Nobody asked you to put a blanket over your kid's head to feed them. Nobody asked you to go feed them in a dirty bathroom. But you don't need to basically be topless to feed your kid. Growing up, I watched my mom feed my younger siblings in public. She never shied away from it, but the way she did it was always tasteful and never drew attention. She would cover herself up while doing it. She would make sure that nothing inappropriate could be seen. She was lowkey about it.

Mindblowing, right? Wait, you can actually breastfeed in public and not have to show everyone what you're doing? What a revolutionary idea!

There is nothing wrong with feeding your baby. It's something you need to do, it's a part of life. But there is definitely something wrong with thinking it's fine to expose yourself to the entire world while doing it. Nobody wants to see it. Nobody cares if you're feeding your kid. Nobody cares if you're trying to make some sort of weird "feminist" statement by showing them your boobs.

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13 Quotes For All Of Us Empowered Female-Identifying People Out There

For the days when you need to be reminded that you are really doing the dang thing and doing it well.

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For the days when you need to be reminded that you are really doing the dang thing and doing it well.

1. Do you really need someone else's permission, acceptance, wink, or nod, or are you ready to give these to yourself? -The Universe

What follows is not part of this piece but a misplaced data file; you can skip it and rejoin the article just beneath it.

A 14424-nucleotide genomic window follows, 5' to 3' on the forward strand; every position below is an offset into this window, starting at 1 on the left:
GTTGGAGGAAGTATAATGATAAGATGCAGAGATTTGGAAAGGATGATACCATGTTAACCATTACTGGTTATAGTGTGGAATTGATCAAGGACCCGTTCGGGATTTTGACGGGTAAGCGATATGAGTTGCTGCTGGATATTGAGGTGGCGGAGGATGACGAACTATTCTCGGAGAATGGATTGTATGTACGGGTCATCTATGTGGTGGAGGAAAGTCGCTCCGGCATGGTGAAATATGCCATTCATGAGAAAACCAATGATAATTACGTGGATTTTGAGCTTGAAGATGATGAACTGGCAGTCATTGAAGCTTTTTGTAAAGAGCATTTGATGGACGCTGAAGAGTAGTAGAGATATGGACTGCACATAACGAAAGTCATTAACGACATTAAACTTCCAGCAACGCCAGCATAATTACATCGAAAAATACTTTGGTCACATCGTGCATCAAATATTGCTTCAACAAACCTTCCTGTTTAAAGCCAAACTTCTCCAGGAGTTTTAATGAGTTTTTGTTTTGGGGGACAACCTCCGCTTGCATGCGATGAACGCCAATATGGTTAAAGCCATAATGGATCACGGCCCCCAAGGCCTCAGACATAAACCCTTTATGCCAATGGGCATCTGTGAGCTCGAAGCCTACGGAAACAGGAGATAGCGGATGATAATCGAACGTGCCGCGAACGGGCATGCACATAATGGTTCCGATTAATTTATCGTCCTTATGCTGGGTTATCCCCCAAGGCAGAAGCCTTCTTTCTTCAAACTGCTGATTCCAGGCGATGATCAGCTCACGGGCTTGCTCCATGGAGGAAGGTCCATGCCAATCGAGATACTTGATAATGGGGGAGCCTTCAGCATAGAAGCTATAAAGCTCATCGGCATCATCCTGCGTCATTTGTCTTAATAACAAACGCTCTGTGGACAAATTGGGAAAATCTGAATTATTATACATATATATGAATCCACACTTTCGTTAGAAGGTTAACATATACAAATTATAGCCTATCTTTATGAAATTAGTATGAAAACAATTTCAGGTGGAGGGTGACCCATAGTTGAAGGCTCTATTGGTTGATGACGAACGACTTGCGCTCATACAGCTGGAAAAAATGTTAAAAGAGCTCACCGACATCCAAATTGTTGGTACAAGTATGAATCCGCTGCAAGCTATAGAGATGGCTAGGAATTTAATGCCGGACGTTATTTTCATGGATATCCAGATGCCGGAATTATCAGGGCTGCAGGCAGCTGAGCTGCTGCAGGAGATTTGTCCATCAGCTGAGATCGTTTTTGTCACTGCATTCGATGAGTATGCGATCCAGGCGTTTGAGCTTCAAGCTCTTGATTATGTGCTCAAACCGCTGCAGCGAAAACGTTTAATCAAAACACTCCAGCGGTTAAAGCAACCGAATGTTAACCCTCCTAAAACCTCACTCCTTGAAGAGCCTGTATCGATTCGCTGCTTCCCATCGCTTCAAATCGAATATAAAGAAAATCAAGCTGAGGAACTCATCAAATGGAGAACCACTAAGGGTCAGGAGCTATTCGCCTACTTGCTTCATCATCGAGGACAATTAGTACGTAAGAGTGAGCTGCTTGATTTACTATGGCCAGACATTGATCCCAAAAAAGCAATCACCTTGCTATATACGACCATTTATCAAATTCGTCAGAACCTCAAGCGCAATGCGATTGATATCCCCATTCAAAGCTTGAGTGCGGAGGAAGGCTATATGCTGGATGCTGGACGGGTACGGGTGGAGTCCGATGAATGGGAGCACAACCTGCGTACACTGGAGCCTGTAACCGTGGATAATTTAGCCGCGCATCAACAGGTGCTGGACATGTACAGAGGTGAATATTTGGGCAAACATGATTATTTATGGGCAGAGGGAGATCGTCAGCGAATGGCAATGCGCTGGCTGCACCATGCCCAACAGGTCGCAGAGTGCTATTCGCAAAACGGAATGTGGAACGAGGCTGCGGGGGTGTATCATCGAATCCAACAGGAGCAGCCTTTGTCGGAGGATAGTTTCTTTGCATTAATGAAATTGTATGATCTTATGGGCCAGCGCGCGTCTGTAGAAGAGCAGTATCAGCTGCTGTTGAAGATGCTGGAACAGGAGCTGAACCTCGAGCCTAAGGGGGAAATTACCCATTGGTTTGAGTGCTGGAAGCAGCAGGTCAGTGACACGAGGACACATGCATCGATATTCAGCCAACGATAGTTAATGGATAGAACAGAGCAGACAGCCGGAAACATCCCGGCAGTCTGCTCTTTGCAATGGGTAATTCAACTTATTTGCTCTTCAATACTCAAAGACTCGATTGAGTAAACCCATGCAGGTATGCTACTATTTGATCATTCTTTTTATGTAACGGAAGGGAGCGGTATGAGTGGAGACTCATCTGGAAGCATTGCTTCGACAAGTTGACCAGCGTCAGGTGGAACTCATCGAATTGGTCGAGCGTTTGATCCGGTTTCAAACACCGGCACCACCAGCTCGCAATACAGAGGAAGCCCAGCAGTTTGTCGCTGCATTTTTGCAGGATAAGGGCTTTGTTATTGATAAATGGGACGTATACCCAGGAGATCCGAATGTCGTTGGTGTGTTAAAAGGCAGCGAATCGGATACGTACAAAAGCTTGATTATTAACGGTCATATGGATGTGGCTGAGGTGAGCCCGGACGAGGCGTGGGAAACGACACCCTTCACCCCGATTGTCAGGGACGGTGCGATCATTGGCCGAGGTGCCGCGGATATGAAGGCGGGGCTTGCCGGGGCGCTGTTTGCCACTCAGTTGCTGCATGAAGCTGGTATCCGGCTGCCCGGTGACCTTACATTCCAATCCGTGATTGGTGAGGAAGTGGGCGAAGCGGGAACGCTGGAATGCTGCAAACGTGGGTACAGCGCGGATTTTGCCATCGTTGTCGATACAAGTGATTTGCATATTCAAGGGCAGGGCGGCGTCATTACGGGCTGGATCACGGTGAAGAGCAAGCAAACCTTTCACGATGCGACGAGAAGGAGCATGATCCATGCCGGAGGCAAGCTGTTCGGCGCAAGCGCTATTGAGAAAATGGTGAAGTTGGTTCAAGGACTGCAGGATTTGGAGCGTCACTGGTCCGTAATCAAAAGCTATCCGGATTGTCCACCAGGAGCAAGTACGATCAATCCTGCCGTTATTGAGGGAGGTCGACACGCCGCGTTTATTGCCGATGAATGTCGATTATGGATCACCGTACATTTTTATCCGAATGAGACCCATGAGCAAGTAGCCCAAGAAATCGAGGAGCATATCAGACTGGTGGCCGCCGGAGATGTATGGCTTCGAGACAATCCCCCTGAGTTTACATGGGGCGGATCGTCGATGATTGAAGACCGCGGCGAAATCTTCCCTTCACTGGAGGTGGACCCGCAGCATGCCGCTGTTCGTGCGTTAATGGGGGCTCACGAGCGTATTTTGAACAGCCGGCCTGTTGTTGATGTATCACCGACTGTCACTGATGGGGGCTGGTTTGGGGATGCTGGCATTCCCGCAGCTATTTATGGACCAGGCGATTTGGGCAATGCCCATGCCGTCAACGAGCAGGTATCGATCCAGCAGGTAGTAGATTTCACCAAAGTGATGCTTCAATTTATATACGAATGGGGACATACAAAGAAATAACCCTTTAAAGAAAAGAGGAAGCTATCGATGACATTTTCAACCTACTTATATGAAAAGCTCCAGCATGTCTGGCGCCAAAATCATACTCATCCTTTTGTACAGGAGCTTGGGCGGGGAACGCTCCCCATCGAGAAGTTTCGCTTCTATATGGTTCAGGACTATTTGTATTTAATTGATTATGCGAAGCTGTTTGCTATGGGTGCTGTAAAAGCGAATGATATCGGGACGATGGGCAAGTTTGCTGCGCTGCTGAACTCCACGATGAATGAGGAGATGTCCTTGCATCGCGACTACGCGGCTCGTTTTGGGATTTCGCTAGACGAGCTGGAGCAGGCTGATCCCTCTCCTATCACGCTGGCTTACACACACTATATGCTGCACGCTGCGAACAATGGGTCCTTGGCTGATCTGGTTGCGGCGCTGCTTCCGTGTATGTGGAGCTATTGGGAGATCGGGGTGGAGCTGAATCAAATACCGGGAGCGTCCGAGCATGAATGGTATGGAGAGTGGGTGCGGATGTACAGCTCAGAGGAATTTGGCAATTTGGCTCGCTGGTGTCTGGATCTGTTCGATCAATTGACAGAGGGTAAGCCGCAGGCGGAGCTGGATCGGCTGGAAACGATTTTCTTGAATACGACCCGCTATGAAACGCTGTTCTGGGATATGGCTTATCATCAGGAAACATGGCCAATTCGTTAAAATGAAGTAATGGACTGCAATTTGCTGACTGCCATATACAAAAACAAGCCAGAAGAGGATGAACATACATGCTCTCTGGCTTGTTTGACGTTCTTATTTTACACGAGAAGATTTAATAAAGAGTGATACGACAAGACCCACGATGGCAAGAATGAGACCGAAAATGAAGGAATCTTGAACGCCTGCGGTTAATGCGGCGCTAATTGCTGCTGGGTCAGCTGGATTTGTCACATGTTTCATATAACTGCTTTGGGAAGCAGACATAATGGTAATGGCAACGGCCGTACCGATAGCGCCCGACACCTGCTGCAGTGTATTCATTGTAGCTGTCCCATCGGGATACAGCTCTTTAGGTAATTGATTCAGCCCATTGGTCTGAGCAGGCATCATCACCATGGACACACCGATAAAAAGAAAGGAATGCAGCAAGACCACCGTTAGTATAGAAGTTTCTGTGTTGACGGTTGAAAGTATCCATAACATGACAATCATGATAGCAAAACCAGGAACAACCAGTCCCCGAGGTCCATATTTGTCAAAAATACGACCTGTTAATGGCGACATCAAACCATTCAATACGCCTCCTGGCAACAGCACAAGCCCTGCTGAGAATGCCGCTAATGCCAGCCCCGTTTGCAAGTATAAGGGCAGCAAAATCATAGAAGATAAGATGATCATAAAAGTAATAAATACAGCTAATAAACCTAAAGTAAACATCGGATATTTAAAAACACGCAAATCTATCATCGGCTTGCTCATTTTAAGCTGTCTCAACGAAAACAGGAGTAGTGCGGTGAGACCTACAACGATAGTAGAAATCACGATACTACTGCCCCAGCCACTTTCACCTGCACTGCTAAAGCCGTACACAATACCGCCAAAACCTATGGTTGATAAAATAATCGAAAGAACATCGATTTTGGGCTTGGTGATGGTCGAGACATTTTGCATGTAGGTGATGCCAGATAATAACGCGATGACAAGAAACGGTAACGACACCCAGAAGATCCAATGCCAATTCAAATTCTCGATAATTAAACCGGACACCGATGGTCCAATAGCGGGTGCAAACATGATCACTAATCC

I get notes from the Universe everyday and all of them are so amazing and inspiring. There might be a few of them on this list. You can sign up for your own notes from the universe here.

2. The princess saves herself in this one. -Amanda Lovelace

The quote is based off a book called The Princess Saves Herself In This One, which is a collection of poetry about resilience, you can get the book here.

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4. Other people's perception of you ain't none of your business. -Lisa Nichols

CLAPPING HANDS EMOJI.

5. Do you realize how many events and choices that had to occur since the birth of the universe leading to the making of just exactly the way you are? -Mrs. Which, A Wrinkle In Time

I love this because it really hits home how so many right and wrong decisions led to the creation of you and how you should appreciate the good and the bad because without either of them you wouldn't be exactly who you were supposed to be.

6. You can't stop what's done to you. You can only survive it. -Rachel, Georgia Rule 

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7. Don't let anyone ever make you feel like you don't deserve what you want. -Patrick Verona, 10 Things I Hate About You

8. No one can make you feel inferior without your consent. -Queen Clarisse, The Princess Diaries

9. No trifling of the past, no matter how great, can tarnish the brilliance of eternity. -The Universe

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Someone once told me this, and although I can't remember the person, this quote has always stuck with me.

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You know what... I think she was talking about you.

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13. Twenty years from now you will be more disappointed by the things you didn't do than by the ones you did do. -Mark Twain